Storik frowned. "I'll admit, we've done harsher things with less reason."

"Give me one more chance to save us all," Bareris said.

Gorstag snorted. "You've had your chances."

"But I just this moment hit on an idea and I think it might make a difference. We'll find out when the lizardfolk come back. Meanwhile, I won't eat any more food, and if I fail again, I'll throw myself to the serpents and save you the trouble."

Eurid said, "It seems a fair proposal to me."


Grunting and hissing to one another, the lizardfolk came out of the night, and Bareris sought to swallow away the dryness in his mouth. He was keenly aware that one way or another, he might be living out the final moments of his life, but did his best to thrust such thoughts aside. He needed to focus on the task at hand.

The reptilian shaman sang and so did he, but not in the same way as before. On previous occasions, the strange loveliness of the creature's melody had pulled at him, stirring the thirst for music that was an essential part of his nature. Now he gave himself over to the fascination, seeking not to mar the song but to enhance it. To offer artful counterpoint in place of mangled rhythm, and harmony instead of discord.

As a result, the song became a richer, deeper thing than before, and a creation that came to belong as much to him as it did to the mottled creature on the opposite shore. As such, it had no power to drain his will, and his thoughts remained as focused as before.

So far, so good, but now he had to switch roles with the reptile and oblige his counterpart to follow where he led, without ruining the music and the magic. He sang in such a way that the song's structure allowed only certain logical responses, until the cumulative effect of the progression was to place him in control and assign the shaman to the subordinate role. He then began shifting the foci of the enchantment.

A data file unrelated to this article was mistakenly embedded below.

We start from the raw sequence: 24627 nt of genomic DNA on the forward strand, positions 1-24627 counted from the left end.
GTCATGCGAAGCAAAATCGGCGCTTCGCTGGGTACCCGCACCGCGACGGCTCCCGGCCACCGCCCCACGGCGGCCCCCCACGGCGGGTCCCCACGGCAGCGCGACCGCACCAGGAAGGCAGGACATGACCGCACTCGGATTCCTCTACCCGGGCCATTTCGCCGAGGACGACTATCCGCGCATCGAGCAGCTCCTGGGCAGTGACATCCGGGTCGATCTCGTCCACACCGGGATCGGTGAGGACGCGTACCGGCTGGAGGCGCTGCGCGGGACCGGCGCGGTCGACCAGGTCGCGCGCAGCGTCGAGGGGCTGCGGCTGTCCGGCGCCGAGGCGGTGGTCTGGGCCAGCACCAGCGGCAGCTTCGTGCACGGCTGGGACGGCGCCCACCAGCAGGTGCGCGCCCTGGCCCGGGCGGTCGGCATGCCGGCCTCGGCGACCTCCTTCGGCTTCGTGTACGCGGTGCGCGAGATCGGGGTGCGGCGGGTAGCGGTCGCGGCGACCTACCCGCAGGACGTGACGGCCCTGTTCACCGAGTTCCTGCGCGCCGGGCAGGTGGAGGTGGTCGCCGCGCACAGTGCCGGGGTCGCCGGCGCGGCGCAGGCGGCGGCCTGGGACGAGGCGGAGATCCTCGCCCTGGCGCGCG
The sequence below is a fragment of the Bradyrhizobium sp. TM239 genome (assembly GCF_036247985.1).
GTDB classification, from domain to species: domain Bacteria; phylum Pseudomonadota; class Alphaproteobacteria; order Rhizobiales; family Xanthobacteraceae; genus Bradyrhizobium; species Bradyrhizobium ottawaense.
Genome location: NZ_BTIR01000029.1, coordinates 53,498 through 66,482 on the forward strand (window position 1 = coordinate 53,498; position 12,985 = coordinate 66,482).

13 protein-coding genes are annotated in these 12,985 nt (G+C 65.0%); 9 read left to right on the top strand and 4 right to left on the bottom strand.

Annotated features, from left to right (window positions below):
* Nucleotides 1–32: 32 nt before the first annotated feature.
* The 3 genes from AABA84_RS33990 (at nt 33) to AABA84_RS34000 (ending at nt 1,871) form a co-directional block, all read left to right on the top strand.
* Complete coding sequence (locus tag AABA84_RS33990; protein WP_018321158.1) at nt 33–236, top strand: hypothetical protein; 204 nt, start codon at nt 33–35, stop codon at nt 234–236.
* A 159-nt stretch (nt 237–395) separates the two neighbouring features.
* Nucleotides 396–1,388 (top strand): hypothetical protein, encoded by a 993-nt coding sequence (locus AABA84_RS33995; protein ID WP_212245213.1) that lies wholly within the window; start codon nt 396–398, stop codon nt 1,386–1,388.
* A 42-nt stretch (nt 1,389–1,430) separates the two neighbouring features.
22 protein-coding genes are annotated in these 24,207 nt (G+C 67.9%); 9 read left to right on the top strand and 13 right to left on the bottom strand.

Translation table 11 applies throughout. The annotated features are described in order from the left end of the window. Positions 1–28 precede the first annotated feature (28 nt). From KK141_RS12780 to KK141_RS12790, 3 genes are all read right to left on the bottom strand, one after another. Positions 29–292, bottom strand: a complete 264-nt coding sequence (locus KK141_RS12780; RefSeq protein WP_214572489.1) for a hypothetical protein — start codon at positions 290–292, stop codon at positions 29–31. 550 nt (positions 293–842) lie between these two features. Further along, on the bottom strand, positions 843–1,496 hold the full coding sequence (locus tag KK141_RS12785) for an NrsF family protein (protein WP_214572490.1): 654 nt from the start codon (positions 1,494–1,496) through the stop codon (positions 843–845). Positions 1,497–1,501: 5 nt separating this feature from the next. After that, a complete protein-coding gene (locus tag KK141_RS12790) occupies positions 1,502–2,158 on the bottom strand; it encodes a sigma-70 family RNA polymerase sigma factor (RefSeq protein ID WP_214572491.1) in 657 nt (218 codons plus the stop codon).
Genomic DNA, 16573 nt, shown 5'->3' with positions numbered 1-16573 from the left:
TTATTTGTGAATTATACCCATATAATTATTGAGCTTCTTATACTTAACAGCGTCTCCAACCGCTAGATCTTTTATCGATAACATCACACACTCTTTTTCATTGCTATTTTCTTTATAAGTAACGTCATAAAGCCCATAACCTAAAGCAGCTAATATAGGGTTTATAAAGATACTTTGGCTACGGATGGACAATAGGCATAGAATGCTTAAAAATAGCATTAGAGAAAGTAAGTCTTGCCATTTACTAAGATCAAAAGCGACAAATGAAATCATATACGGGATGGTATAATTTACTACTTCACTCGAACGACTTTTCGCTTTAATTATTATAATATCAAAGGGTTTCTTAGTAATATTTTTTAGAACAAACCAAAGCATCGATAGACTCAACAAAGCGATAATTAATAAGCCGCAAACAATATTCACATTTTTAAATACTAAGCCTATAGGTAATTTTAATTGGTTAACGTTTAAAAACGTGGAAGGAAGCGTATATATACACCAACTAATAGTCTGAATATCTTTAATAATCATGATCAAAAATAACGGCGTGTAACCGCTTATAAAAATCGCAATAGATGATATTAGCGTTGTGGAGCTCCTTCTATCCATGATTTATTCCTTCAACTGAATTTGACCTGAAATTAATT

The shaman could arrest the process. It need only signal one of its minions to put a javelin through Bareris, or simply stop singing. But it did neither. Perhaps this new version of its song held it too enthralled to realize what was happening, or maybe it did understand but still couldn't bear to stop. For their duet was a sort of communion, and thought it, Bareris now discerned that the reptile possessed the soul of a bard no less than did he. Which meant they belonged to music every bit as much as it belonged to them.

He waded into the cool, black water, and the mercenaries, no longer numbed into helplessness, followed. The stupefied snakes suffered them to pass unmolested. Nor did the lizardmen throw javelins or loose arrows to hold them back, for now they were the folk who stood entranced.

They remained so until Bareris clambered up onto the bank before them. Then, rousing at last, the shaman ended the song with a screech that ripped the enchantment apart. Roaring and hissing in their turn, the common lizardmen scrambled to assume their fighting stances and point their weapons at the prisoners.

The mercenaries hurled themselves forward. Battered like madmen with sticks and stones. Storik avoided an axe stroke by springing inside the arc of the swing, then rammed the end of his club into his opponent's belly. Eurid positioned himself in front of a lizardman, inviting a spear thrust. When it came, he caught the shaft of the lance, spun it out of the reptile's grasp, shouted Gorstag's name, and tossed it to him.

The shaman drew its sword, scuttled behind the altar stump, no doubt for the protection it afforded, then sang. It had other spells to cast, spells unquestionably capable of overwhelming seven humans and a dwarf.

Shadow seethed in the air above the altar, coalescing into a coherent form. Green eyes burned from the murk.

Then Bareris chanted words of negation, and the conjured creature dissolved. He followed up by throwing the stone in his right hand. He missed the shaman's eye but snapped one of its fangs.

The shaman snarled, then sang. The skulls heaped at the foot of the bloodstained stump shivered, rattling against one another, and floated up into the air. Their empty orbits oriented on Bareris. Their jaws gnashed.